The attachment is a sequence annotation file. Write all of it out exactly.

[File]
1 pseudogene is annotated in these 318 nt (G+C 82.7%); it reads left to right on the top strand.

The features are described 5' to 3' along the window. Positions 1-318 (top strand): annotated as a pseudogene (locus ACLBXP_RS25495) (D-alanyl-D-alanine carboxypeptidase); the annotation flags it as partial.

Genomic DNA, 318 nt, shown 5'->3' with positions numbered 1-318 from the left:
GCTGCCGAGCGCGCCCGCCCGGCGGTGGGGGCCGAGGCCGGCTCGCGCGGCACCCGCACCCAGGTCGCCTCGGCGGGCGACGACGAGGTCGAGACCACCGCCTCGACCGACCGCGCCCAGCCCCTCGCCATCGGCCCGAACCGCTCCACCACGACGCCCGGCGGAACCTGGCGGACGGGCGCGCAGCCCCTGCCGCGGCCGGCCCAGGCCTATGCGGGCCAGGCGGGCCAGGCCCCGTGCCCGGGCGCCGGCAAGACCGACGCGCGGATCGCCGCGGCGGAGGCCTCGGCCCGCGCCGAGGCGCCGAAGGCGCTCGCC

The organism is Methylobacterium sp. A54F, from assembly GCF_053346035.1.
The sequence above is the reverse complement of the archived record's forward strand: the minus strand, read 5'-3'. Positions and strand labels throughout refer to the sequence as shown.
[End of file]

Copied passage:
1 pseudogene is annotated in these 318 nt (G+C 82.7%); it reads left to right on the top strand.

The features are described 5' to 3' along the window. Positions 1-318 (top strand): annotated as a pseudogene (locus ACLBXP_RS25495) (D-alanyl-D-alanine carboxypeptidase); the annotation flags it as partial.

Genomic DNA, 318 nt, shown 5'->3' with positions numbered 1-318 from the left:
GCTGCCGAGCGCGCCCGCCCGGCGGTGGGGGCCGAGGCCGGCTCGCGCGGCACCCGCACCCAGGTCGCCTCGGCGGGCGACGACGAGGTCGAGACCACCGCCTCGACCGACCGCGCCCAGCCCCTCGCCATCGGCCCGAACCGCTCCACCACGACGCCCGGCGGAACCTGGCGGACGGGCGCGCAGCCCCTGCCGCGGCCGGCCCAGGCCTATGCGGGCCAGGCGGGCCAGGCCCCGTGCCCGGGCGCCGGCAAGACCGACGCGCGGATCGCCGCGGCGGAGGCCTCGGCCCGCGCCGAGGCGCCGAAGGCGCTCGCC

The organism is Methylobacterium sp. A54F, from assembly GCF_053346035.1.
The sequence above is the reverse complement of the archived record's forward strand: the minus strand, read 5'-3'. Positions and strand labels throughout refer to the sequence as shown.